Viet Nam News
HÀ NỘI — Sticking a ‘safe’ logo onto food products is one of the capital city’s recent efforts to fight off unsafe food, and the public is discussing and debating its effectiveness.
Trần Thắng Mỹ owns a traditional nem chua (fermented pork roll) and giò chả (Vietnamese ham and sausage) store on the capital city’s Trần Xuân Soạn Street. It is a family business that originates from the Ước Lễ craft village, which specialises in making giò chả.
The store is the only place where Mỹ sells his signature products, but he said that there are other units who produce similar products and use his brand logo. The stores advertise widely on social media, creating unhealthy rivalry, he said.
“Their pork has unclear origin and has not been quarantined. They don’t know the secrets of our craft, yet they impersonated us and damaged our brand,” he said.
Mỹ said his family was excited to learn city’s authorities will examine his products and consider allowing him to use the food safety logo on products.
“It is essential that our safe products are recogniseable,” he said. “It will help us maintain our brand and the credibility of the family business.”
On the other hand, Lê Thị Tuyết, a housewife in Hà Đông District, appeared suspicious of the method.
“Will the logo really help us identify safe food products? Food businesses can still sell outdated products and products of unclear origin despite having the logo on their products,” she said.
“This sort of method will only benefit consumers if it is supervised carefully,” she added.
A representative from the city’s Department of Trade told the Tiền Phong (Vanguard) newspaper that the logo will help citizens identify safe food products and facilitate safe food management.
The trade sector is responsible for examining supermarkets and food businesses and determining whether they are qualified for a logo, he said.
The food businesses under regulation include chains of commercial centres, supermarkets and food stores whose products and trade activities have been certified as following the food safety criteria, he added.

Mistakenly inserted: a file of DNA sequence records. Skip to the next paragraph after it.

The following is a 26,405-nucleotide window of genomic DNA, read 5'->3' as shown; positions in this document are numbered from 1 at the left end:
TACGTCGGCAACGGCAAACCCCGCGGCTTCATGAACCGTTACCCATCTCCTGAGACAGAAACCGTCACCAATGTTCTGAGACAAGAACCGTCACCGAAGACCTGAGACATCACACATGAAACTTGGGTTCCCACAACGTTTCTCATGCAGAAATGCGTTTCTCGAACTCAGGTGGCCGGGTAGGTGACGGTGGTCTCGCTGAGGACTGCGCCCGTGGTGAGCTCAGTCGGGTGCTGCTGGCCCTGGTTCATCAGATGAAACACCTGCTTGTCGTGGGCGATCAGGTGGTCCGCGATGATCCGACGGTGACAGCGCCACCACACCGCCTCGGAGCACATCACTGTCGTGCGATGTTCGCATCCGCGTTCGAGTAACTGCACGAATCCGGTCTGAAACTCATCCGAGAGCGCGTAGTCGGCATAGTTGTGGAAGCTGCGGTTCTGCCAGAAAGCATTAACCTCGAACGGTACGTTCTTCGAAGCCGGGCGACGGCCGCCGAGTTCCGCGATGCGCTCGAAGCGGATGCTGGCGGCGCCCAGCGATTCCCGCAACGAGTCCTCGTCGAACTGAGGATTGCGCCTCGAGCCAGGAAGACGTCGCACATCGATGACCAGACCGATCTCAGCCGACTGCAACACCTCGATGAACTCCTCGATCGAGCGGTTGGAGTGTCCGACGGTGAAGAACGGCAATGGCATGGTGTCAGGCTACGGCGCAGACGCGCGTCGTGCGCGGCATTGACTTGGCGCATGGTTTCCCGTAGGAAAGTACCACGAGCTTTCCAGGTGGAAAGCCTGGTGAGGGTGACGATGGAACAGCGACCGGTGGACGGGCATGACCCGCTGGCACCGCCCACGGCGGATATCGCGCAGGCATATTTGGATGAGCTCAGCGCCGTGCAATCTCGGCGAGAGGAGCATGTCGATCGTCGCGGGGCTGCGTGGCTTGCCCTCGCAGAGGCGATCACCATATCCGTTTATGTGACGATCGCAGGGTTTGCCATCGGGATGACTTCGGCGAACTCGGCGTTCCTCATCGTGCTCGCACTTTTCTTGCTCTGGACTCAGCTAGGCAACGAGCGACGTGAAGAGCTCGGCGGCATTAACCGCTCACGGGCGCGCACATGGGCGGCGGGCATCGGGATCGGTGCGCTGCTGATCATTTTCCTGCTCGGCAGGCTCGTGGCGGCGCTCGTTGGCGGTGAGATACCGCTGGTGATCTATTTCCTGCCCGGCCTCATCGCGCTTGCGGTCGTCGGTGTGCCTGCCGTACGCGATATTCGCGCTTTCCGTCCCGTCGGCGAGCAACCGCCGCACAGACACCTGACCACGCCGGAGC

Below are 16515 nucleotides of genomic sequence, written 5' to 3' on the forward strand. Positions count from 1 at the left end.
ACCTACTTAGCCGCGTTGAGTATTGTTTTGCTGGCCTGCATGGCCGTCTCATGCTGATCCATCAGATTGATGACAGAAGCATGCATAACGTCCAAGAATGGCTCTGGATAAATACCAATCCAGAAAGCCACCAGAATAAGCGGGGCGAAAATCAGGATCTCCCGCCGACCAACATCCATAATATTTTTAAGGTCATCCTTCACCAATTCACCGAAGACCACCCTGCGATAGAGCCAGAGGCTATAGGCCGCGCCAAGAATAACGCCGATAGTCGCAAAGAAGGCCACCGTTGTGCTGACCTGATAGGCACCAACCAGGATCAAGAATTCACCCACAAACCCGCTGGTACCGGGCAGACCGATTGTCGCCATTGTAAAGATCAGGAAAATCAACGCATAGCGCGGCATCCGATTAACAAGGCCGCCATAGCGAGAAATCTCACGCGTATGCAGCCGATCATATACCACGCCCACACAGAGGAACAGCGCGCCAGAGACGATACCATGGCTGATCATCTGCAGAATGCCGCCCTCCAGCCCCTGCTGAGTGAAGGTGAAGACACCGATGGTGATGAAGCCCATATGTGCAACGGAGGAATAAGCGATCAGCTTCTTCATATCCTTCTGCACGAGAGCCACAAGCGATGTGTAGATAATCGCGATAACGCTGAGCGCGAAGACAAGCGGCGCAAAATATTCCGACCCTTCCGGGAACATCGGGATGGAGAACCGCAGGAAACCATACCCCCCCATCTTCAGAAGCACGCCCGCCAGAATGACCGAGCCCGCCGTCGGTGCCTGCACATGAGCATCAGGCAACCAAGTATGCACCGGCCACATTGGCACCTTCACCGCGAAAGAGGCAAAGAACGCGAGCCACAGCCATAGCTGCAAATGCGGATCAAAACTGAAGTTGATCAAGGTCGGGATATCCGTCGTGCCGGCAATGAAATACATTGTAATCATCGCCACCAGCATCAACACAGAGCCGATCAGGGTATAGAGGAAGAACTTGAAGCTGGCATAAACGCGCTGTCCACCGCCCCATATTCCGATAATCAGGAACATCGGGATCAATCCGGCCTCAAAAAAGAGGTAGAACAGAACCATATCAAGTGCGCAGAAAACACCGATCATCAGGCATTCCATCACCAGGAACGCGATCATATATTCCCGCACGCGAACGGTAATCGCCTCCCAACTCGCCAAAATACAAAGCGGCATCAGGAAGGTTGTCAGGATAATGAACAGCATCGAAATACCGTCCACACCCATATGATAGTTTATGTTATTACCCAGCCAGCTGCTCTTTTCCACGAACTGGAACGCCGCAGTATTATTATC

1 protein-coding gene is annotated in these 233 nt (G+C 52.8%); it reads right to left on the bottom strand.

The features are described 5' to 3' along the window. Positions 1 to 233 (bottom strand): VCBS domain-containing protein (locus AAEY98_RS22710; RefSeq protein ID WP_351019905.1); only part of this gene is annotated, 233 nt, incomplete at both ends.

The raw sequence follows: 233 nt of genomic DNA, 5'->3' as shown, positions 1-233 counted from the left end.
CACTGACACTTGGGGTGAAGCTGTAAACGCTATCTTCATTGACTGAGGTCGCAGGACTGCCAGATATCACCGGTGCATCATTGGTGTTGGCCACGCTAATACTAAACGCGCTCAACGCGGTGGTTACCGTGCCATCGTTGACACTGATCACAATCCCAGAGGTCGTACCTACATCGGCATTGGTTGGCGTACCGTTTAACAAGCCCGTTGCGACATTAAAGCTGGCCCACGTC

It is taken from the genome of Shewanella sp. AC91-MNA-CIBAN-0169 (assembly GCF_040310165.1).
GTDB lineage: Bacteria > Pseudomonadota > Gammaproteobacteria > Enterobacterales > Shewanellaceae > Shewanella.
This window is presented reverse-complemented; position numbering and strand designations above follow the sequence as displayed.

Food businesses who wish to be examined by the trade authorities and receive the food safety logo must submit a registration form--which confirms their request for examination--to the trade department, the official said.
“The department will then conduct examinations,” he said. “If their products are qualified, they department will issue a certificate for use of food safety logo; and from then they can print the logo on their business signs,” he said.
Vũ Vĩnh Phú, chairman of the Hà Nội Supermarket Association, approves of the method but said that unsafe food is still able to sneak in though food products distributed at supermarkets, commercial centres and convenient stores are bearing several types of logo on their packages.
He said that a safe food production chain should be organised.
“The root of the problem will not be solved if we stick a ‘safe’ logo on a pack of pork but the meat itself is unsafe,” Phú said.
“Preferential policies should be developed for consumption units so that we can avoid going through intermediaries,” he said. “Food products will only be completely safe when they are supervised from the production phase to the distribution phase.”
Nguyễn Duy Hồng, an official from the Hà Nội Plant Protection branch, said that the food safety logo should clarify the origin of the food products in accordance with the Law on Product and Goods Quality, especially raw food.
“Sticking logos and stamps onto products will only solve the issue at a micro level. Unsafe, dubious but cheap vegetables sold at markets can still outweigh fresh ones that carry the food safety logo,” he said.
“Products sold at markets must also have clear origin and can only be sold if they meet food safety regulatory requirements,” he added. “Production enterprises and units must also take responsibility for the products they produce and sell.” — VNS